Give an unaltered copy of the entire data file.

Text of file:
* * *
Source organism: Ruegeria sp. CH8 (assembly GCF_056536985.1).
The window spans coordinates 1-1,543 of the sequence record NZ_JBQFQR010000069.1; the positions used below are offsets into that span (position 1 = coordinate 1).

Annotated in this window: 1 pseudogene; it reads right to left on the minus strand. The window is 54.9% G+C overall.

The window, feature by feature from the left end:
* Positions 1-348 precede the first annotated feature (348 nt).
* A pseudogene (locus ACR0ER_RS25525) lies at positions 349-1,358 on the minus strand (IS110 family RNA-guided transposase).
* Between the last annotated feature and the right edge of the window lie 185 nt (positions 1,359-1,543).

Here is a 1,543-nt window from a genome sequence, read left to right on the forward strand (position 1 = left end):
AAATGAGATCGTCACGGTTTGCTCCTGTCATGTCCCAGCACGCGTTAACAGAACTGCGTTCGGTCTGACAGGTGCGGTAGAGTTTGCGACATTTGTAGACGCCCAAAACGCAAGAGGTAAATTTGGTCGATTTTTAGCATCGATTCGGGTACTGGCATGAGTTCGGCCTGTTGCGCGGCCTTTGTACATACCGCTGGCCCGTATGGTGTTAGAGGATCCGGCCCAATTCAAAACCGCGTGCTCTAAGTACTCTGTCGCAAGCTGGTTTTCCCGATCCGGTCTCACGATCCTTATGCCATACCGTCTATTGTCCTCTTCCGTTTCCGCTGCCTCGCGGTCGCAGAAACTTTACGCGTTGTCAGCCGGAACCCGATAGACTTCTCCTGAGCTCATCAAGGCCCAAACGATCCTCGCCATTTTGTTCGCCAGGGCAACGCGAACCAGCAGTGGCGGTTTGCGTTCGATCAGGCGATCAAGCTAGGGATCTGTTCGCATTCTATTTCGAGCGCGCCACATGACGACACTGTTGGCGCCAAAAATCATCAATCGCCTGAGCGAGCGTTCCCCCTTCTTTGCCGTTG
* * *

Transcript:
Source organism: Ruegeria sp. CH8 (assembly GCF_056536985.1).
The window spans coordinates 1-1,543 of the sequence record NZ_JBQFQR010000069.1; the positions used below are offsets into that span (position 1 = coordinate 1).

Annotated in this window: 1 pseudogene; it reads right to left on the minus strand. The window is 54.9% G+C overall.

The window, feature by feature from the left end:
* Positions 1-348 precede the first annotated feature (348 nt).
* A pseudogene (locus ACR0ER_RS25525) lies at positions 349-1,358 on the minus strand (IS110 family RNA-guided transposase).
* Between the last annotated feature and the right edge of the window lie 185 nt (positions 1,359-1,543).

Here is a 1,543-nt window from a genome sequence, read left to right on the forward strand (position 1 = left end):
AAATGAGATCGTCACGGTTTGCTCCTGTCATGTCCCAGCACGCGTTAACAGAACTGCGTTCGGTCTGACAGGTGCGGTAGAGTTTGCGACATTTGTAGACGCCCAAAACGCAAGAGGTAAATTTGGTCGATTTTTAGCATCGATTCGGGTACTGGCATGAGTTCGGCCTGTTGCGCGGCCTTTGTACATACCGCTGGCCCGTATGGTGTTAGAGGATCCGGCCCAATTCAAAACCGCGTGCTCTAAGTACTCTGTCGCAAGCTGGTTTTCCCGATCCGGTCTCACGATCCTTATGCCATACCGTCTATTGTCCTCTTCCGTTTCCGCTGCCTCGCGGTCGCAGAAACTTTACGCGTTGTCAGCCGGAACCCGATAGACTTCTCCTGAGCTCATCAAGGCCCAAACGATCCTCGCCATTTTGTTCGCCAGGGCAACGCGAACCAGCAGTGGCGGTTTGCGTTCGATCAGGCGATCAAGCTAGGGATCTGTTCGCATTCTATTTCGAGCGCGCCACATGACGACACTGTTGGCGCCAAAAATCATCAATCGCCTGAGCGAGCGTTCCCCCTTCTTTGCCGTTG